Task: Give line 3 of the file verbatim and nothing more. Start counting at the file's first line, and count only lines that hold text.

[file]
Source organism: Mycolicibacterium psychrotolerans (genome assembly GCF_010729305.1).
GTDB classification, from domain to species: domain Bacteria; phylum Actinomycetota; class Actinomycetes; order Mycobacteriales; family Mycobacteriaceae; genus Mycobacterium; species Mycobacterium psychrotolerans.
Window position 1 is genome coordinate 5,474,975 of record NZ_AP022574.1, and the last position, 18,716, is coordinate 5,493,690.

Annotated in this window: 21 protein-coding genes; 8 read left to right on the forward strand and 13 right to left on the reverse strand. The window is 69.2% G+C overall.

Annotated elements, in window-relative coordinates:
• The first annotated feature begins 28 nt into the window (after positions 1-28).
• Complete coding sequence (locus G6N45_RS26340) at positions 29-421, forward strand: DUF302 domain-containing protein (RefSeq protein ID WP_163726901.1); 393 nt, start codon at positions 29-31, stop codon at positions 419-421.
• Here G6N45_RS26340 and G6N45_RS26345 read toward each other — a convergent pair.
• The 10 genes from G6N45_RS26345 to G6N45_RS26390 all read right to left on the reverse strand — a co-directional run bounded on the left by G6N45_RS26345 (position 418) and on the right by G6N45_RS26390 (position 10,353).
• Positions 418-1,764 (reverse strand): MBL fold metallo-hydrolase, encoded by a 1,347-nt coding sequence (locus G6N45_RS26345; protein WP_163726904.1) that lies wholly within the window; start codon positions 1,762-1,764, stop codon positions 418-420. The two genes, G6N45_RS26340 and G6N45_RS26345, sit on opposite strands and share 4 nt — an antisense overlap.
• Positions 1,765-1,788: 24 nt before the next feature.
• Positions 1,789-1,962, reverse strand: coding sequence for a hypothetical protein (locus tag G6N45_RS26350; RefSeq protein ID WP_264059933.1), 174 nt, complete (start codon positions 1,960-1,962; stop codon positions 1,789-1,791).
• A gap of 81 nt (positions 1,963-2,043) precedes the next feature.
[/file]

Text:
Window position 1 is genome coordinate 5,474,975 of record NZ_AP022574.1, and the last position, 18,716, is coordinate 5,493,690.